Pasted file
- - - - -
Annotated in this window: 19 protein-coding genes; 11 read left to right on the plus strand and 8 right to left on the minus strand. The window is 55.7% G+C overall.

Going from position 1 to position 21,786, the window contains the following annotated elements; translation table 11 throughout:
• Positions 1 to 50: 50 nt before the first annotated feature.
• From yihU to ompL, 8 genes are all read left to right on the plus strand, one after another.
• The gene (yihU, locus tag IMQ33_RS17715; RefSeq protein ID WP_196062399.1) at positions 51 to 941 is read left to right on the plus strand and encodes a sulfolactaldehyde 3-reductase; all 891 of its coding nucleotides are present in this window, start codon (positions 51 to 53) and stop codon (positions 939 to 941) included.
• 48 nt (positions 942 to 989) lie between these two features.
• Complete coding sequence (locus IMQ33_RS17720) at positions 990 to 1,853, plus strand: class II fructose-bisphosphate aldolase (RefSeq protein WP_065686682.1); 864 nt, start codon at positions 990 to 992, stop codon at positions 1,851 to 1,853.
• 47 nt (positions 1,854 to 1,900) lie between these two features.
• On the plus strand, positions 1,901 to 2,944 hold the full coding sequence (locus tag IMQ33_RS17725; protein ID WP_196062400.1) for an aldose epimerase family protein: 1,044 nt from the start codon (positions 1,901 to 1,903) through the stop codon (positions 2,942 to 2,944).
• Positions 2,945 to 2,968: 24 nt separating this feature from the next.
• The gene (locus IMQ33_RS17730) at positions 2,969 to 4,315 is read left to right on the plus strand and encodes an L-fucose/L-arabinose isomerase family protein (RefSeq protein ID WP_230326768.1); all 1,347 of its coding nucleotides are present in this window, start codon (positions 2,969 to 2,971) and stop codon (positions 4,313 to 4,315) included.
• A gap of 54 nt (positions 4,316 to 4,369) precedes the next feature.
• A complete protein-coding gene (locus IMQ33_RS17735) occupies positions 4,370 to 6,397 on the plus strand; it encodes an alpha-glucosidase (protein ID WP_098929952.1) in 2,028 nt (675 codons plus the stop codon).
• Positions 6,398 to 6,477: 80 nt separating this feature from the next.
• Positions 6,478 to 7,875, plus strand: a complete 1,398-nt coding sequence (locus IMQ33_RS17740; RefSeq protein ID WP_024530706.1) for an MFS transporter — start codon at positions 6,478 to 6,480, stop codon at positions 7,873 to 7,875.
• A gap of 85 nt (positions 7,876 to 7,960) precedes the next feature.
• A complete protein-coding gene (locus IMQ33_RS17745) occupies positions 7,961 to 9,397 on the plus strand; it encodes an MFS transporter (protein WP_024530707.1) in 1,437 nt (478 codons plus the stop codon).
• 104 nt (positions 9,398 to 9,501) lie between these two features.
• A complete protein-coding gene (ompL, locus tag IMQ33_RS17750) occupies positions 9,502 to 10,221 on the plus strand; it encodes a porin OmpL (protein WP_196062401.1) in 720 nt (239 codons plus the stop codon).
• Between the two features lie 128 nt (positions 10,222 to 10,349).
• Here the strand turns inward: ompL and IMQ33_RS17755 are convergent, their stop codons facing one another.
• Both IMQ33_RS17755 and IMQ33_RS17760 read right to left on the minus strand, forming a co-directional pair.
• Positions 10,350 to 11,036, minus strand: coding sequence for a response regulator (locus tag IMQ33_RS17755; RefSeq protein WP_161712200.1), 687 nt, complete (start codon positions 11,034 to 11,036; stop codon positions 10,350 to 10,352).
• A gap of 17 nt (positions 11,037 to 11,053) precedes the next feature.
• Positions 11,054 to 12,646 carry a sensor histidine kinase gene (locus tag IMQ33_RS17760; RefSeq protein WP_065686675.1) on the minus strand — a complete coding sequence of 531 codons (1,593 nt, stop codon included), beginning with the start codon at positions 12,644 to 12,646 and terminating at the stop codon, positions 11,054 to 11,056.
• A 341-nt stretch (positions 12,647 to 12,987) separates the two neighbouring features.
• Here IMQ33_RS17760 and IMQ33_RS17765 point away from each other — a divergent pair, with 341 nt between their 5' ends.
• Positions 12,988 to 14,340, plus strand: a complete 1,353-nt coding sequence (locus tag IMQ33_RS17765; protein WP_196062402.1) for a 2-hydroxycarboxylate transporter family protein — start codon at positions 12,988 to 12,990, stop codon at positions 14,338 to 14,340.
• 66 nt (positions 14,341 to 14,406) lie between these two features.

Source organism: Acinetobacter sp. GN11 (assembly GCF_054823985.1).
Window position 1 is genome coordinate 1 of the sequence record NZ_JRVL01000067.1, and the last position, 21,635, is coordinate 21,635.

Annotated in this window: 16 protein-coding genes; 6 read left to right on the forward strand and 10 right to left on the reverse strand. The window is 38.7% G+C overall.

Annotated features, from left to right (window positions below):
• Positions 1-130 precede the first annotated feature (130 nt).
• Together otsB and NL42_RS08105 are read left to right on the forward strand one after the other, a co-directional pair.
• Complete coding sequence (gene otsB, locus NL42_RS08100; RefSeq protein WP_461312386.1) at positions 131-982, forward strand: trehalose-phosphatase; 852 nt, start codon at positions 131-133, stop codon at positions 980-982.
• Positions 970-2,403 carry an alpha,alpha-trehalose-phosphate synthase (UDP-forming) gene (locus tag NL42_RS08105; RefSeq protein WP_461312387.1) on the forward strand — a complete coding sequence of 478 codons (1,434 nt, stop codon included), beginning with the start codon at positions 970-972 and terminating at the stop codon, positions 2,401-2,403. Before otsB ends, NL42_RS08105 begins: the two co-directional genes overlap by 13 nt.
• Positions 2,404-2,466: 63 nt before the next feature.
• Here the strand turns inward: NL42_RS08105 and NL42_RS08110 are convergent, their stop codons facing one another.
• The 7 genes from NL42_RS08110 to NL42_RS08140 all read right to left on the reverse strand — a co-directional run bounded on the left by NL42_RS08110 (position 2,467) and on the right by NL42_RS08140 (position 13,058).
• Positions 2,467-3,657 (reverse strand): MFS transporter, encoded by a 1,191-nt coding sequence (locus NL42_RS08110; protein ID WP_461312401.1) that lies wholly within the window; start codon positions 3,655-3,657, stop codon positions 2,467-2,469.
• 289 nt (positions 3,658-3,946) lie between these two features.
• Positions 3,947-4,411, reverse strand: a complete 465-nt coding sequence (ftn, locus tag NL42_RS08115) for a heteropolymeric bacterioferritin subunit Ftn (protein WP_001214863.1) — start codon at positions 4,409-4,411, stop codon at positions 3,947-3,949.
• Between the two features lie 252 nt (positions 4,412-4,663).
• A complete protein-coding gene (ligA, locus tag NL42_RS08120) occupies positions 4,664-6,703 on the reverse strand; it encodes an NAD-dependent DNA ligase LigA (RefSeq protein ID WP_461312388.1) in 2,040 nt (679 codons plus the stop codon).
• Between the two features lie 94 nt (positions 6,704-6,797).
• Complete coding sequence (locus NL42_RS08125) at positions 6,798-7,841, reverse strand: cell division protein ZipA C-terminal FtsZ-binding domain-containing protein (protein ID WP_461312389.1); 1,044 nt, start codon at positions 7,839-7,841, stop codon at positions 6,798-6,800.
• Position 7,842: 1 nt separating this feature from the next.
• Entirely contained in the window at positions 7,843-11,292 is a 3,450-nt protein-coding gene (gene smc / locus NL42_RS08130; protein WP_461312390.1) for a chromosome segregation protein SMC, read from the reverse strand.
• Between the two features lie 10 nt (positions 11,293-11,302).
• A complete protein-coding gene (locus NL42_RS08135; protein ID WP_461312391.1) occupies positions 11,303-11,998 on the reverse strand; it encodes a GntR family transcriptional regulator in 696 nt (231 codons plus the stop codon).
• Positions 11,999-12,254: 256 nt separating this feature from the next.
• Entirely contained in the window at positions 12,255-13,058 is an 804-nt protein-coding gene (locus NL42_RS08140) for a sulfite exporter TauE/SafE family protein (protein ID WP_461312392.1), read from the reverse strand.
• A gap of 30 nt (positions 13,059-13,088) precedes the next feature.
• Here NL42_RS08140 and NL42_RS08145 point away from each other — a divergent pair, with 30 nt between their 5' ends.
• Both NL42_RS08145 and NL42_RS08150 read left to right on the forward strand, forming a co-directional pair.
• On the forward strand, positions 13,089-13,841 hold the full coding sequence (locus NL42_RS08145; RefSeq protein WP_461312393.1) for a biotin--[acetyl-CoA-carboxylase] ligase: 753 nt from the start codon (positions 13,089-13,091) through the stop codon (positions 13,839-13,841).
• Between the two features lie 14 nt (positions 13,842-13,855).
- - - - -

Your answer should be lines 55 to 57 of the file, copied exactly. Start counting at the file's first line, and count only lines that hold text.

• Here NL42_RS08140 and NL42_RS08145 point away from each other — a divergent pair, with 30 nt between their 5' ends.
• Both NL42_RS08145 and NL42_RS08150 read left to right on the forward strand, forming a co-directional pair.
• On the forward strand, positions 13,089-13,841 hold the full coding sequence (locus NL42_RS08145; RefSeq protein WP_461312393.1) for a biotin--[acetyl-CoA-carboxylase] ligase: 753 nt from the start codon (positions 13,089-13,091) through the stop codon (positions 13,839-13,841).